Dec 2 2:59 PM

Need to Know: New bionics technology aims to fit every need

At Advanced Arm Dynamics in Dallas, Tex., doctors are working to make hook and cable prosthetics a thing of the past.

“It’s just really cool to have an opportunity to see a patient, see what they need, and actually do what they need, not just say ‘Well, all we have is this, I’m sorry, here you go,’” says Dr. Rob Dodson. “We get to be really creative.”

Technicians and occupational therapists at Advanced Arm Dynamics work together to design prosthetics for specific patients’ needs.

“It’s matching the technology with the patient,” Dodson replies when asked about his biggest challenge. “We want to pair technology with the right type of patient.”

Born with a congenital condition, Katie Walker has lived her whole life without her left hand. She began using prosthetics at 16 to prepare for college life.

“I really wanted people’s first impression of me not to be a person with a disability or an amputation,” she tells Torres. “But also, I just wanted to see how it would feel to have two hands, or the closest thing that I could get.”

Walker originally utilized traditional prosthetics, but an interest in competing in the Paralympics inspired her to seek out more advanced technology to help her train and compete.

On the softball field, Walker’s prosthetic features an attachment for her bat that can be easily detached when she gets a hit.

“After I swing, after I follow through, I can just pop it right off and start running,” Walker explains.

Walker hopes to qualify for the 2016 Paralympic Games in Rio de Janeiro in track and field. She has another specialized prosthetic for those events.

“First off, it’s much lighter,” she tells Torres. “It’s made of carbon fiber and the socket is really comfortable and sweat-proof. It’s really made for the starting blocks.”

The i-limb Ultra Revolution is one of the most sophisticated bionic hands on the market. It allows users to move through a series of grips and even rotate the thumb.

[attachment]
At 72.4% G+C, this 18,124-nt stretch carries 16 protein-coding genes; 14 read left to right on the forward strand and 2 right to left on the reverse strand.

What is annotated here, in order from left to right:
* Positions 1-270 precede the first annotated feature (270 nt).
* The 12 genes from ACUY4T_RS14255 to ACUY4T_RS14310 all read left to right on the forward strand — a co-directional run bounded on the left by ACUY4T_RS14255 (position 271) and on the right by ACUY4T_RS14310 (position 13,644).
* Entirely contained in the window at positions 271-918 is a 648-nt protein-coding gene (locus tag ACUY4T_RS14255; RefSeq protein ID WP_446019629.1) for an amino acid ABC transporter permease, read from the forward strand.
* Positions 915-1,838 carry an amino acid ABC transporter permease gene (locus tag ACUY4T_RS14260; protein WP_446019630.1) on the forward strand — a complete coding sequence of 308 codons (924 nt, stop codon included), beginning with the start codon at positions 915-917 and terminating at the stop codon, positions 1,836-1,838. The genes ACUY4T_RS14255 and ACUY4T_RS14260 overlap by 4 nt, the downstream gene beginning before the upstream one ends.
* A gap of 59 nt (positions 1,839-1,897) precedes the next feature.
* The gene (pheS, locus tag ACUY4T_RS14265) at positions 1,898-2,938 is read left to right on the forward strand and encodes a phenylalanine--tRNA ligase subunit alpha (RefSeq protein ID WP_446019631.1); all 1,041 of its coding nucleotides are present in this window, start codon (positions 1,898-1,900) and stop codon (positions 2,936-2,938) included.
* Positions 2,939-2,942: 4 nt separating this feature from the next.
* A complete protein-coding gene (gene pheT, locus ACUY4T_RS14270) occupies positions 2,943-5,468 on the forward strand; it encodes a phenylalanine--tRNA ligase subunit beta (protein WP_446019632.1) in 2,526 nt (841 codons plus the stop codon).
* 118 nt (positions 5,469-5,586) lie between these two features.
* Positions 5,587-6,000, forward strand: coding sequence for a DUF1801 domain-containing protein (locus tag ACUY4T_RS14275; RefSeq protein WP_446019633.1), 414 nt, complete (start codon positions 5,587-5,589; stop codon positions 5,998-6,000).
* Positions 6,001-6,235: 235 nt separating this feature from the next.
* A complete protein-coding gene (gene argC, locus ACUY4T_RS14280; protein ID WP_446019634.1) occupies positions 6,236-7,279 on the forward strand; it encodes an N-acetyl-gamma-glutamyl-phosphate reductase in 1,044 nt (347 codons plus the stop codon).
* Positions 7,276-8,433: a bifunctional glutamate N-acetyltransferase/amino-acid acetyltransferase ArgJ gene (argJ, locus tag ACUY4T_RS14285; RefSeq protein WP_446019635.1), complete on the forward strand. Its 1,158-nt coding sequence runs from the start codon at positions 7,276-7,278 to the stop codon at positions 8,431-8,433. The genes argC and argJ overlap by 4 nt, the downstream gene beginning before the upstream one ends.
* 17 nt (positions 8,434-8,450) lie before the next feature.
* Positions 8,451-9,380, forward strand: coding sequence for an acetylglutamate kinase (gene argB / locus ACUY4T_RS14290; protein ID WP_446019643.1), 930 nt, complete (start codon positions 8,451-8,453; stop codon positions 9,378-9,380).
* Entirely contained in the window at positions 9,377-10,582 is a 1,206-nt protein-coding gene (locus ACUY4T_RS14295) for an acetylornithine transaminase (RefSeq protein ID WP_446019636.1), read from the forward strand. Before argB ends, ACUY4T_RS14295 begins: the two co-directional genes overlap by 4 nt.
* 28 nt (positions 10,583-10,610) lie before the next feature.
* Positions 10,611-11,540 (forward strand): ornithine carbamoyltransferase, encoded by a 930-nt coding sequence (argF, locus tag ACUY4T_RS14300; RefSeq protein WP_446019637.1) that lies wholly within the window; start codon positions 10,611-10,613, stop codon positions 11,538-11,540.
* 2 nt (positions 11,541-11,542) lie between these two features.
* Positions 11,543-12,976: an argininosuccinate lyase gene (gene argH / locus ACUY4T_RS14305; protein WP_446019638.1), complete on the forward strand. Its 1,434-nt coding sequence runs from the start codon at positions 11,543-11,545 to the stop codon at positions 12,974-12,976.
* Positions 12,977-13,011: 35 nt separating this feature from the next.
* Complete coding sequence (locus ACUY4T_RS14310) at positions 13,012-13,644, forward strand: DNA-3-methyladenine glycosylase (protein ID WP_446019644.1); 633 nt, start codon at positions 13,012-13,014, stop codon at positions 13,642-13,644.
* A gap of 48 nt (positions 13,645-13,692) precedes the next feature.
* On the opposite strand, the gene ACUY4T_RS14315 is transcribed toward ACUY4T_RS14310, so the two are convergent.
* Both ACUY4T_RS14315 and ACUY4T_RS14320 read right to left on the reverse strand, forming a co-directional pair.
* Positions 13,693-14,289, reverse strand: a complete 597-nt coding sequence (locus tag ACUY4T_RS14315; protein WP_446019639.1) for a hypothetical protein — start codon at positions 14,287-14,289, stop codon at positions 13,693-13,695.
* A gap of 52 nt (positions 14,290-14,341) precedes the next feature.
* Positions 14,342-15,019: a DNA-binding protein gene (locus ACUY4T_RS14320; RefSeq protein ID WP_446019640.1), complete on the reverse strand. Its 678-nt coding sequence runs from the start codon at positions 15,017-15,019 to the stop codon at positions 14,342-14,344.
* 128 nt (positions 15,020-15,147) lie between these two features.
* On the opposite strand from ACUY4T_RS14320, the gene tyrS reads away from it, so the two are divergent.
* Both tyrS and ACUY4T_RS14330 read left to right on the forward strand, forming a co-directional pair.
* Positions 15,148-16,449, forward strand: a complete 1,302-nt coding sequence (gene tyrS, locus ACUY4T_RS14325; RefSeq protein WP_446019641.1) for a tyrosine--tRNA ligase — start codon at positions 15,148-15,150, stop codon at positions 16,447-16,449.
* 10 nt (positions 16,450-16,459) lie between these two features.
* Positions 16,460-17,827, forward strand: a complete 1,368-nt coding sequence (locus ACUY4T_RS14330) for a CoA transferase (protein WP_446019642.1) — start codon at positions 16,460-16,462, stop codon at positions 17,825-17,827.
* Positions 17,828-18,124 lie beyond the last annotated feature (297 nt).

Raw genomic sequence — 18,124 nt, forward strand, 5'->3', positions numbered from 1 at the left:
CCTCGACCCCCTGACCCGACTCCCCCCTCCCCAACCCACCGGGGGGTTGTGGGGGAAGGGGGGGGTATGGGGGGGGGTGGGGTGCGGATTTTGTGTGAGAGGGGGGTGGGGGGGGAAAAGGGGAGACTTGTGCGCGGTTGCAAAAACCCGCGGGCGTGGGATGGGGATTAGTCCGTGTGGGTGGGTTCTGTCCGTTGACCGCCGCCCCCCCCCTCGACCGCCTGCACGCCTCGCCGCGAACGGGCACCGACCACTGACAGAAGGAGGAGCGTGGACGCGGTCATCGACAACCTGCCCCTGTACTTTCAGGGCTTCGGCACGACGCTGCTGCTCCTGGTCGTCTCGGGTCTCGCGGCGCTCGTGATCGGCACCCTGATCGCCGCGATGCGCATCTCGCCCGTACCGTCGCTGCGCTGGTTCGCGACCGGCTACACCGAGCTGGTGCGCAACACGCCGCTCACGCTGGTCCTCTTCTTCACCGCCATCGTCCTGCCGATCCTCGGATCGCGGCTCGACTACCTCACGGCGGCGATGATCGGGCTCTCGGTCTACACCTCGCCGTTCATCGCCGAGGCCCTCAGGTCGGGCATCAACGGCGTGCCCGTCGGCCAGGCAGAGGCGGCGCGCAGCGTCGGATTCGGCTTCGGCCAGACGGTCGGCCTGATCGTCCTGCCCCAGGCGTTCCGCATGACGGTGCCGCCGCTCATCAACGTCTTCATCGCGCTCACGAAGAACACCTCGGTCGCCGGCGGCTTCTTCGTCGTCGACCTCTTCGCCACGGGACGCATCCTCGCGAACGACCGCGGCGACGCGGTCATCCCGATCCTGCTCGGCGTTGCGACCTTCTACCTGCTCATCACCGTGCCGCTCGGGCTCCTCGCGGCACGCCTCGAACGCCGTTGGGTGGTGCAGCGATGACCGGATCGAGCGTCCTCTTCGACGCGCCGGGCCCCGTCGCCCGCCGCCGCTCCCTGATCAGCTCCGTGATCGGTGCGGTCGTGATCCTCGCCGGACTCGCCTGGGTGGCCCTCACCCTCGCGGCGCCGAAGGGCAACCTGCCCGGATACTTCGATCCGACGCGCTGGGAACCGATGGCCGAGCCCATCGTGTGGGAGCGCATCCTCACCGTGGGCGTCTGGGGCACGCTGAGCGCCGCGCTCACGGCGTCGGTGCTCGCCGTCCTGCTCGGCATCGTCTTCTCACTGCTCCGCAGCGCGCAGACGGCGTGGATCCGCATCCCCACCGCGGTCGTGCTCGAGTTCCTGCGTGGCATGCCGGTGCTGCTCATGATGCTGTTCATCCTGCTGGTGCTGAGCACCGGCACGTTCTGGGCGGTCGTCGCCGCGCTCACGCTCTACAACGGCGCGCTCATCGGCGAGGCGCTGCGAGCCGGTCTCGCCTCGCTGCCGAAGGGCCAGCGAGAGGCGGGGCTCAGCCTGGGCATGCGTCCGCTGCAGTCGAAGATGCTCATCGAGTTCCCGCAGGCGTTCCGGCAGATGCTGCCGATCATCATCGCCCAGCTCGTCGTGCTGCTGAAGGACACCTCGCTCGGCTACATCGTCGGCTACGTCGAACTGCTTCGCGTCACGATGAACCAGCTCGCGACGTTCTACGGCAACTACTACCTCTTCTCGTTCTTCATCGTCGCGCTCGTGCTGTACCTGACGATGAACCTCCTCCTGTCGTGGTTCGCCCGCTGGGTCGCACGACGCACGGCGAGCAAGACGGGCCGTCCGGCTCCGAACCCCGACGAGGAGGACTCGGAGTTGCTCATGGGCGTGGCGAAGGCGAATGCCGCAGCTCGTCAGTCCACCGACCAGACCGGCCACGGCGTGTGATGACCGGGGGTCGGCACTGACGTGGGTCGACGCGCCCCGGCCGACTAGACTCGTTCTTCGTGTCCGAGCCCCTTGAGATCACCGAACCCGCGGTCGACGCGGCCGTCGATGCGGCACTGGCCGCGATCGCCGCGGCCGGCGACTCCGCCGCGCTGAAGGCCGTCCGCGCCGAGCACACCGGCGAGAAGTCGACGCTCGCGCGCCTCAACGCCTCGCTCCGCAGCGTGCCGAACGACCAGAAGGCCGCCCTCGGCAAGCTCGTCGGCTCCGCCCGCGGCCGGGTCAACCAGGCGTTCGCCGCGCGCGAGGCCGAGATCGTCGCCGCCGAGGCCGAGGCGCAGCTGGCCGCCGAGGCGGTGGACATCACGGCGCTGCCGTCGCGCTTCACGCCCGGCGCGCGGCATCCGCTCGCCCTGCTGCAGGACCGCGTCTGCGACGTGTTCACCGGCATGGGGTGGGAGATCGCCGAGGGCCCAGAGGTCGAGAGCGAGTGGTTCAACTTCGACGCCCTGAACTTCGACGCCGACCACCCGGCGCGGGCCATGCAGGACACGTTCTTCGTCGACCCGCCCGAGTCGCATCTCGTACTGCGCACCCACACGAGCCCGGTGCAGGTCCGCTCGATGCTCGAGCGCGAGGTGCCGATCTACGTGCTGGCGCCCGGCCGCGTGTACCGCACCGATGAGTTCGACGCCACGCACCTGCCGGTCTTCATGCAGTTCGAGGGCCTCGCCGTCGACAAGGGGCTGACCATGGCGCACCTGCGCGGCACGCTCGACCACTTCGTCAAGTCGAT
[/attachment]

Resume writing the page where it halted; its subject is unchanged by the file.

Six internal motors allow each finger to articulate independently. The user can ultimately move through 24 different grips, with a grip force of up to seven pounds. It’s the closest many patients can come to the dexterity of a natural hand.

Jason Koger uses more durable hook attachments around his family farm in Kentucky, but with the i-limb technology, the husband and father of three can now also perform even the simplest of household tasks.

Koger is a “field tester” of sorts for the prosthetics industry, one of the first in the world to have two bionic arms.

“Being a bilateral amputee, you have to use prosthetics,” says Koger, a double amputee who lost both of his arms in an electrical accident. “If you’re a single-arm amputee, you have the ability to use a real hand to help. It’s kind of like a tool.”

Whether at the Olympics in Rio or on a farm in Kentucky, advances in bionics technology are allowing patients like Walker and Koger to live their lives and achieve their goals without concern over their prosthetics.

“I try to inspire people everyday, because I think people give up way too easy,” Koger tells Torres. “I do what I do because I want to do it. I’m not Superman; I’m just Jason Koger.”


Watch "TechKnow" Sunday 7:30ET/4:30PT to learn more about Jason and Katie and how bionics technology is changing their lives.

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